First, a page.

Some English verbs, called state verbs, are almost always used in simple rather than continuous tenses. These verbs are most often about thoughts, feelings, possession or the senses, and are usually considered as a state or condition that’s either true or false, not as something that is in the process of happening. For example:
I want to get a new t-shirt. [state is true]
I don’t want to get a new t-shirt [state is false]
(not I am wanting/ am not wanting to get a new t-shirt.) [in process]
In this blog post we are going to learn about how and when to use these verbs, and avoid some typical mistakes.
Most common state verbs
Below is a list of some of the most common state verbs and how they are used. They can be divided into categories which makes them easier to remember.
State verbs for describing thoughts:
Believe, know, mean, realise, recognise, remember, suppose, understand, feel (as in believe), think (as in believe), For example:
I believe that recycling is important. (Not I am believing)
He knows that man. (Not He is knowing)
They feel we should take more time to reconsider. (Not They are feeling)
We think that’s a great idea. (Not We are thinking)
Note: Feel and think are not state verbs when the are describing the action:
I’m thinking about what to do this weekend.
He said he is feeling sick today.
Vocabulary for talking about feelings – like, dislike, love, hate, want, wish, prefer, adore, despise, For example:
I like this new TV show. (Not I am liking)
She dislikes the business course. (Not she is disliking)
Belong, have, have got, own, possess, For example:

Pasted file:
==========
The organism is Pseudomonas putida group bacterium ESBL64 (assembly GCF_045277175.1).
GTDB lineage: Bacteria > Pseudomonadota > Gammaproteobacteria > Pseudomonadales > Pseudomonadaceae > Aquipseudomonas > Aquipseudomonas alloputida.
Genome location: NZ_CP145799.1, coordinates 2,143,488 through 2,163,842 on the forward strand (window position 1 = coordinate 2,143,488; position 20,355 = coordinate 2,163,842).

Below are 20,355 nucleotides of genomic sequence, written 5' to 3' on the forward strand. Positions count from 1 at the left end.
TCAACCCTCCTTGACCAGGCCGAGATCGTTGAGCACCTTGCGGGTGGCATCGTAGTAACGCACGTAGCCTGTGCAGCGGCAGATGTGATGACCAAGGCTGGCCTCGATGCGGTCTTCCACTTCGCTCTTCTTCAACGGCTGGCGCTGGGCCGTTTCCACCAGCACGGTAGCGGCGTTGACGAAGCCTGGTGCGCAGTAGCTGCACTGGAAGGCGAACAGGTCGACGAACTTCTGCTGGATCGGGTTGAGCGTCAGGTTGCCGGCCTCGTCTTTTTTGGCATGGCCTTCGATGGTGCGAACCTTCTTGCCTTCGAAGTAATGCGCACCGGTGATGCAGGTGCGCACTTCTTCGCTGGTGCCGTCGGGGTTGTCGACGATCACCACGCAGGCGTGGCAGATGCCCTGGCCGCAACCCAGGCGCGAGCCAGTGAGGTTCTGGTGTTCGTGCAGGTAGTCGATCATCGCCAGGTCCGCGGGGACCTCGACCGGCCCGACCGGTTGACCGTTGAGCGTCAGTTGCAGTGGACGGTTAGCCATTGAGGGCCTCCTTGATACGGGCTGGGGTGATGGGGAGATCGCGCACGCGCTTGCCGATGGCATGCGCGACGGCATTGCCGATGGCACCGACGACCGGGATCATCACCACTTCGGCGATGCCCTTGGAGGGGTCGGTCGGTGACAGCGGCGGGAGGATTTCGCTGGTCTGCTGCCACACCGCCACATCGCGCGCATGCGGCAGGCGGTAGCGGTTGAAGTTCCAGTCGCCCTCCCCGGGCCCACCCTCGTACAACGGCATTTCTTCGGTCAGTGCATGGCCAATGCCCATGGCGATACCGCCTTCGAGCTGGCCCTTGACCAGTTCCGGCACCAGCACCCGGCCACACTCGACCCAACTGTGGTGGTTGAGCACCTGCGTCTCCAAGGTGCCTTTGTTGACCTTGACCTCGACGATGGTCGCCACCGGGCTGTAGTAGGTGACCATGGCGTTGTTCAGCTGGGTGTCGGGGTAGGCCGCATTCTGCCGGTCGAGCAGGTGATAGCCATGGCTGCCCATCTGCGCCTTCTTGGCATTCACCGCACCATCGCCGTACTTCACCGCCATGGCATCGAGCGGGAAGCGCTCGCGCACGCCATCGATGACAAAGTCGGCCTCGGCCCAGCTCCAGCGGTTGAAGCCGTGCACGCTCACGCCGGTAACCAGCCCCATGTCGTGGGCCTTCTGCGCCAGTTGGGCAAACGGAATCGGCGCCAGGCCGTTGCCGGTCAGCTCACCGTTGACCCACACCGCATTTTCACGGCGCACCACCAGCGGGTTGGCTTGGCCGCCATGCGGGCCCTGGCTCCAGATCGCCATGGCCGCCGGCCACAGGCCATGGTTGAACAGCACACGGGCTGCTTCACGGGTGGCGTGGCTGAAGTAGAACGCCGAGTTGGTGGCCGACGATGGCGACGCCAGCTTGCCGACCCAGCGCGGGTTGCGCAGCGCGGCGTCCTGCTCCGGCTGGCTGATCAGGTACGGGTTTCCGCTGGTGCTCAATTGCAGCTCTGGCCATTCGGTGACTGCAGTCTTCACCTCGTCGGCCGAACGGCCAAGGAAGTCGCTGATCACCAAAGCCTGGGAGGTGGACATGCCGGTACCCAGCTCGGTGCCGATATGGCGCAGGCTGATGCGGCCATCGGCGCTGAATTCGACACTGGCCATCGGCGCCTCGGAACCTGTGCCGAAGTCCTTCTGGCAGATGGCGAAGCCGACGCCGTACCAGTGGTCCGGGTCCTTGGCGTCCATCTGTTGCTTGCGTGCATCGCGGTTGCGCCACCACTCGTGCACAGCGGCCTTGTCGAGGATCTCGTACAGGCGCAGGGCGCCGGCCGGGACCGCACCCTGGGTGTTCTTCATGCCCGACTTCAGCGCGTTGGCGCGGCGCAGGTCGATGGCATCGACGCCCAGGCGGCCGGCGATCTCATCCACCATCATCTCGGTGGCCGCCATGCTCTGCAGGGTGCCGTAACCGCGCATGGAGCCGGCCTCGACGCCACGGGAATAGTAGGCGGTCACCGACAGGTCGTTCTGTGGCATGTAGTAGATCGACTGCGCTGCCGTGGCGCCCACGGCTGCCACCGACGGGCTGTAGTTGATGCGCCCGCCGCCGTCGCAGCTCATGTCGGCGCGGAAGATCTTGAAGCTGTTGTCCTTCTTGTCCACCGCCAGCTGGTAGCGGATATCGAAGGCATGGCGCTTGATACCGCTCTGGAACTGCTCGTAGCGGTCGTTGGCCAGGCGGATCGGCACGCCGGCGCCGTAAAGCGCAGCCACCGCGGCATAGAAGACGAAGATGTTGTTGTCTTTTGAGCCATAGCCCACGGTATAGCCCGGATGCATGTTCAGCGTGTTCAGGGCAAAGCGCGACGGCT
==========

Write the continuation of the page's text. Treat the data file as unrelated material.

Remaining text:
This book belongs to my mother. (Not this book is belonging)
I have three pets. (Not I am having)
Note: Have can be continuous when it does not mean ‘possess’ (usually when it’s an auxiliary):
They are having lunch at the moment.
We are having a great time on holiday.
Smell, taste, hear, see, For example:
This sauce tastes wonderful. (Not this sauce is tasting)
I hear you better now, the call audio is fixed. (Not I am hearing)
Do you see that building over there? (Not Are you seeing)
Note: We use “can” with sense verbs to show we are talking about this present moment:
(right now) I can see the beach from the window.
(right now) I can hear music from the room next door.
Note: Taste and smell can be continuous when they describe the action:
I’m tasting the sauce to see if it needs more salt.
They are smelling different perfumes in the boutique.
Note: See can be continuous when it means ‘meet’:
Are you seeing Lisa today?
Note: Listen to, watch and look at are not state verbs and can be continuous:
He is listening to music while she is watching a film.
Other state verbs:
Contain, deserve, fit, seem, look (as in seem), look like, matter, weigh, For example:
This food contains nuts.
She weighs 65 kilos.
Note: Weigh can also be continuous when it describes the action:
She is weighing her suitcase.
The use of the present continuous tense with state verbs
State verbs, which are also known as stative verbs, describe the way that something IS. On the other hand, we use dynamic verbs to talk about actions and events: things that happen.
Whereas we usually use state verbs with the present simple tense, it wouldn’t be fair to let you go without a few examples of how we use these verbs with the present continuous.
If I want to emphasise that something is temporary or happening now, around the present time, I can sometimes use the present continuous tense with these state verbs.
This week I am working with the marketing department. I am loving it!.
I am really loving the recommendations from Netflix at the moment!
These two sentences describe temporary situations, we know this because of the phrases “this week” and “at the moment”. The first sentence means that right now I am loving my job, but that will probably change when I stop working with the marketing department. The second sentence means that I am enjoying the recommendations from Netflix, right now, but that will probably change in the future.
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